These gender concerns affected Wiggins’s efforts during this period to gain control over and manage the woodland resources of the 10,000-acre Domain and to commence formal academic instruction in forestry science. The Domain’s forests and lands were among the University’s most valuable resources. However, by the 1890s they had been depleted. In some cases, the University itself recklessly harvested stone for its own structures or for sale. In others, the sizeable local population on or off the mountain treated the University’s lands as a commons where they could cut trees for firewood to use or sell. Frequent fires had devastated the Domain, and freely grazing livestock roamed and ate at will. Strapped for funds in 1896, the University considered a trifling offer of $2,000 to clear-cut what trees were still standing.

    Vice Chancellor Wiggins convinced the Board of Trustees to reject that offer and to seek instead the guidance of the nation’s leading scientific forester, Gifford Pinchot. His visit to Sewanee in 1898 was a landmark event in the University’s history. It led to a formal “scientific” study of the Domain landscape and a report, “Conservative Lumbering at Sewanee, Tennessee” (1903), which outlined a practical plan for rationally protecting, harvesting, and sustaining the resources on the Plateau. It has influenced University policies ever since. Wiggins pushed hard to incorporate the discipline at Sewanee and adopted Pinchot’s characterization of forestry as a thoroughly masculine discipline that prepared young men to lead useful and practical lives.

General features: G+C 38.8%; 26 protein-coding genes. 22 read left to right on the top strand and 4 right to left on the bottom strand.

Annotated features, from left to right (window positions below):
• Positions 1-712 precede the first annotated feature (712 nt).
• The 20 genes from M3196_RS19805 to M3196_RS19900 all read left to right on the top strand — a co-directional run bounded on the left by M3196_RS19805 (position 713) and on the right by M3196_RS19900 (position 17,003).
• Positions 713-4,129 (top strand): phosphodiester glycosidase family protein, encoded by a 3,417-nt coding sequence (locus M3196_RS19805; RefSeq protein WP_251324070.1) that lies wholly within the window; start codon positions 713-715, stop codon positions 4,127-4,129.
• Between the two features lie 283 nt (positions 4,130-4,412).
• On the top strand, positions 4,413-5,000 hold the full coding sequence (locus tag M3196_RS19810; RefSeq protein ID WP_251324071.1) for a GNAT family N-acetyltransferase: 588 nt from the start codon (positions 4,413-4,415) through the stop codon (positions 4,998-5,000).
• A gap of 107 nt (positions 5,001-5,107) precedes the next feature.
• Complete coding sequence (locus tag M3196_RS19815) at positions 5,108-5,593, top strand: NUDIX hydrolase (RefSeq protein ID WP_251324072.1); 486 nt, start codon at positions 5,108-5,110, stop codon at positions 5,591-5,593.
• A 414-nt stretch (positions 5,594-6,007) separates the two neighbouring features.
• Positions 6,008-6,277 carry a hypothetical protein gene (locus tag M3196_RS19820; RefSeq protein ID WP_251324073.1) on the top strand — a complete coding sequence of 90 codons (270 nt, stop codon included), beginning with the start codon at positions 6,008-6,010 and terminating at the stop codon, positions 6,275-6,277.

President Theodore Roosevelt and U.S. Chief Forester Gifford Pinchot

President Theodore Roosevelt and U.S. Chief Forester Gifford Pinchot in 1907.  (Source: Library of Congress Prints & Photographs Division.)

A Man With Practical Problems to Handle

    Vice Chancellor Wiggins cultivated his personal connection to Theodore Roosevelt in part through their mutual friend, Gifford Pinchot. Roosevelt promoted a vigorous federal government refereeing the competition for control of the nation’s natural resources to protect the public interest. In a 1905 speech he defined the vital national interest in the scientific management of America’s forest resources in terms of three distinct varieties of manhood. The first was represented by the avaricious and unmanly capitalist: “the man who skins the land.” The second was the effete wilderness protector who values the forests as pretty scenery, or “bric-a-brac.” The third – and the one Roosevelt endorsed – was the virile scientific forester: “the man who develops the country.”